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65% of Americans Have a Smart Home Device, Especially Those Concerned About Climate Change

65% of Americans Have a Smart Home Device, Especially Those Concerned About Climate Change

ValuePenguin survey reveals consumers who are worried about climate change are more likely to have energy-efficient smart home technology such as thermostats, lighting and appliances.
Smart home device in use.
Smart home device in use. Source: Getty Images

With technology continuing to advance and optimize little parts of life, smart home devices are continuing to gain popularity across homes in the United States. ValuePenguin surveyed more than 1,000 individuals and found that smart home devices are increasingly common, and owning one seems to have a correlation with being concerned about climate change.

Our research shows that 65% of Americans have a smart device in their home, and for a variety of reasons. Those concerned with the environment are purchasing smart home devices at a faster rate. The survey also shows that men tend to embrace smart home technology at higher rates than women, and those in the Northeast have smart devices more often than their Midwest counterparts.

Key findings

Smart home devices are on the rise, especially among environmentalists

According to our survey, 65% of Americans own at least one smart home device. They include:

Of the people who own a smart device, 49% have a smart home device that could be considered environmentally friendly. These include a smart thermostat/AC, lighting, kitchen appliances, plugs/outlets, vacuums and sprinklers.

The devices listed above help users find ideal settings for activities that normally use a lot of resources, such as electricity, gas and water. These smart devices help limit power usage while allowing users to customize their settings and creating a more efficient home.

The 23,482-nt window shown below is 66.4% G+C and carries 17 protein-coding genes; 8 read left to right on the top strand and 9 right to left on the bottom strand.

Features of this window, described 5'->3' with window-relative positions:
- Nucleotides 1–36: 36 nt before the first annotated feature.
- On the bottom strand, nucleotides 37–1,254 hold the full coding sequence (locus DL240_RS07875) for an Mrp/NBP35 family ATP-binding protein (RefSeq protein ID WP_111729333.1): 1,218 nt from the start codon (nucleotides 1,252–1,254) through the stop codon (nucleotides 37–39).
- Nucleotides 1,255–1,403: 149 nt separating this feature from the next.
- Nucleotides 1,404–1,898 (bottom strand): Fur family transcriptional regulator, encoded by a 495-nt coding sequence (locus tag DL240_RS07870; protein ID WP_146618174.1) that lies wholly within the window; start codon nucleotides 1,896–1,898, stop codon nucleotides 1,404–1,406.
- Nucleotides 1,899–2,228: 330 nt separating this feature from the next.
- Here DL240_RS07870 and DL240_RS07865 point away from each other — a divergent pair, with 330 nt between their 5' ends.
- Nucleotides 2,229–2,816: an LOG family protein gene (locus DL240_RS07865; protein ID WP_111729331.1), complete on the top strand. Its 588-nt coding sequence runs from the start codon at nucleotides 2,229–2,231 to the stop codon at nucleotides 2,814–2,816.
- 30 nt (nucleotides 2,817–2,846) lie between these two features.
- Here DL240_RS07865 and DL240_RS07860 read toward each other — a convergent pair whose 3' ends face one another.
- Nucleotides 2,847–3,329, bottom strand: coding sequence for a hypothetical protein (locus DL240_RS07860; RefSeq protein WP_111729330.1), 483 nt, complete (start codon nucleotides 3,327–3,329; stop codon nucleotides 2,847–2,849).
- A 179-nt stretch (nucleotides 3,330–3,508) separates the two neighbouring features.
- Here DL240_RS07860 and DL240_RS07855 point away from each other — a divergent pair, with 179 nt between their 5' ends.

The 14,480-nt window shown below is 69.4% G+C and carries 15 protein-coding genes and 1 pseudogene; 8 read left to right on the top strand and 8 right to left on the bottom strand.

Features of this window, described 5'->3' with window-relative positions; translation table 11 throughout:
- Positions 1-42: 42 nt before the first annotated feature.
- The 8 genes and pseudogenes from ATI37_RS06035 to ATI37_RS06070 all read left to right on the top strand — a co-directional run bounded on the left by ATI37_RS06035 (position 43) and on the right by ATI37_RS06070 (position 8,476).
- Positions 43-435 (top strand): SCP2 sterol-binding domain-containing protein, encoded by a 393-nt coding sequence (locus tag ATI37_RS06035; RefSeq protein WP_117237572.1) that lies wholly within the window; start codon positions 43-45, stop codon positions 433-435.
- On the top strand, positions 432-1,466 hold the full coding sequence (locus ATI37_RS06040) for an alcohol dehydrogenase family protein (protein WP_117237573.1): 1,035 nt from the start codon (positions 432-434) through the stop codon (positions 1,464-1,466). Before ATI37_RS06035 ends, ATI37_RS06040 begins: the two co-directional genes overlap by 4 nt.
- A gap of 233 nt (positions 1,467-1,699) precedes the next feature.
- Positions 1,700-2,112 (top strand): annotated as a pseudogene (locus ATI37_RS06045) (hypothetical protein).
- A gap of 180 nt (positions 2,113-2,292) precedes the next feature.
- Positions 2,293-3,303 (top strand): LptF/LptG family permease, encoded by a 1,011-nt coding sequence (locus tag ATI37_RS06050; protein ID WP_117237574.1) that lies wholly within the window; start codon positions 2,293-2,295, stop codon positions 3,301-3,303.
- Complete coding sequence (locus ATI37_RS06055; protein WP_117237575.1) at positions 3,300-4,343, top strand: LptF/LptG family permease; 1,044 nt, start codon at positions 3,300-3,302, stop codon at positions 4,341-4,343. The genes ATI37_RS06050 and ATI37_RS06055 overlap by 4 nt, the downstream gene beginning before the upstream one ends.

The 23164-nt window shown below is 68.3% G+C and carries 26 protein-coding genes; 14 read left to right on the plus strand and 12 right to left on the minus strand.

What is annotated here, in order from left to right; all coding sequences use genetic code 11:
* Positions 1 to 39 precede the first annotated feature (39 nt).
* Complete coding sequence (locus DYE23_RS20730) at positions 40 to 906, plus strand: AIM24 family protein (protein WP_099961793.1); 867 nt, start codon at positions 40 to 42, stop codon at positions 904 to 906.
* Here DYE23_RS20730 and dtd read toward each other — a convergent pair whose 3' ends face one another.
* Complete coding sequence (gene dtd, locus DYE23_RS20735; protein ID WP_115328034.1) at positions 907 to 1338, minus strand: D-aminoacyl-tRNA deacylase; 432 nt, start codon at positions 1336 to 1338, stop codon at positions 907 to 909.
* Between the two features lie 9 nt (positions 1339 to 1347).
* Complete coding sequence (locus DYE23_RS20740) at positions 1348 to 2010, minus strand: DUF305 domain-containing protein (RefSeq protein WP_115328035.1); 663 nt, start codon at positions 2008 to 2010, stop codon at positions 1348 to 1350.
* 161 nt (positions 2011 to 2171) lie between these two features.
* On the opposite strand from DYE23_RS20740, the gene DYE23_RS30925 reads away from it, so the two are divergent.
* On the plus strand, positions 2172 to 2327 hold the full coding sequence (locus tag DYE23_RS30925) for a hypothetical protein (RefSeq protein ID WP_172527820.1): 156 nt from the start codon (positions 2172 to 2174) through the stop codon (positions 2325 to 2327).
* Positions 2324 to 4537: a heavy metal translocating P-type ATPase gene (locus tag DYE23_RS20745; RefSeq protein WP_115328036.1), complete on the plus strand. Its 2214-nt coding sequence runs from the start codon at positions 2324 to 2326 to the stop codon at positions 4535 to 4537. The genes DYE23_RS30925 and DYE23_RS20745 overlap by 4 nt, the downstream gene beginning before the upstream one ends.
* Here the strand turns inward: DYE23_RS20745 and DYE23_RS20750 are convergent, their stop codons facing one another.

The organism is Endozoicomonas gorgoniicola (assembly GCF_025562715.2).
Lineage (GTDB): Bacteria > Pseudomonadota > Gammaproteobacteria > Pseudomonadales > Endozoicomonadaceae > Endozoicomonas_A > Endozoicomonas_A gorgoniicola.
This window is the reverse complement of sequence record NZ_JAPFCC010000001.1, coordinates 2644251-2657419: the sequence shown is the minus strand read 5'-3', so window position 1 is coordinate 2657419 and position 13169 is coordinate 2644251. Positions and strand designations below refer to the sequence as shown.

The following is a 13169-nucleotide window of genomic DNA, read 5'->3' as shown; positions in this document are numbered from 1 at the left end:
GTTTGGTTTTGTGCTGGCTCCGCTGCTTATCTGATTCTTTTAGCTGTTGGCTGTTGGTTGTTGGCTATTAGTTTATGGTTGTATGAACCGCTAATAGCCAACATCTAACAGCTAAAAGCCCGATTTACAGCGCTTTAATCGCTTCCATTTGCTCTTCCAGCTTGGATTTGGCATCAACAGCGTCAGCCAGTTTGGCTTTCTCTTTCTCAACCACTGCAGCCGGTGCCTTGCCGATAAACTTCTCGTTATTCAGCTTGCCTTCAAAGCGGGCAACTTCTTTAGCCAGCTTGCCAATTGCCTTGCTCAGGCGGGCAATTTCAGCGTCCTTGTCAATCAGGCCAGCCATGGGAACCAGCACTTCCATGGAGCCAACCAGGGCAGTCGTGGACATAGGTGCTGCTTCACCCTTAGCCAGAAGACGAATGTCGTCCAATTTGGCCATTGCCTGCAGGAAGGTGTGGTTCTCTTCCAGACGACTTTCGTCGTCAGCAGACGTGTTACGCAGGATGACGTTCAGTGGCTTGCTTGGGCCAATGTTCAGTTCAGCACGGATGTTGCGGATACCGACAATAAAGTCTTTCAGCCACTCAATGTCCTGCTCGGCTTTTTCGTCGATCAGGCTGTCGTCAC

The desire to use as few resources as possible without sacrificing one's quality of life has culminated in these smart home devices, as 74% of those who are very concerned about climate change have a smart home device. This number is staggering compared to the 58% of people who are only somewhat concerned with climate change and the 42% of people who don’t have a concern.

Focusing specifically on the eco-friendly devices:

  • Smart thermostat/AC: Thirty-two percent who are very concerned about climate change have one versus 14% who are somewhat or not concerned about climate change.
  • Smart lighting: Twenty-five percent who are very concerned have one versus 16% who are somewhat concerned and 6% who are not concerned.
  • Smart kitchen appliances: Twenty-one percent who are very concerned have one versus 13% who are somewhat concerned and 7% who are not concerned.
  • Smart plug/outlet: Seventeen percent who are very concerned have one versus 12% who are somewhat concerned and 5% who are not concerned.
  • Smart sprinkler: Twelve percent who are very concerned have one versus 5% who are somewhat concerned and 0% who are not concerned.

Our survey shows that 52% of those who are very concerned about climate change and have a smart home device said they purchased that device because it’s better for the environment, versus 20% of those who are somewhat concerned and 10% who are not that concerned.

Also, 66% of those very concerned about climate change plan to buy another smart home device in the next six months. When compared to other respondents, only 41% seemed somewhat concerned and 20% were not concerned at all, showing that those concerned with the environment are more likely to be repeat customers of smart home devices.

Men, Generation Xers and Northeasterners are most likely to have smart technology at home

Respondents showed that certain demographics in the U.S. are more likely to own a smart home device. Men, those in Generation X and those living in the Northeast dominate smart device ownership.

According to our survey, 82% of men have a smart home device versus 49% of women. Also, 71% of men are considering purchasing another smart home device in the next six months versus 34% of women, showing that men tend to be more frequent consumers of smart home devices.

When looking at different age groups, Gen Xers were the most likely to own a smart home device at 90%. This was followed closely by nearly three-quarters of millennials who are smart home device owners. Older generations were the least likely to be interested in smart technology with only 39% of baby boomers and 33% of silent generation respondents owning smart home devices.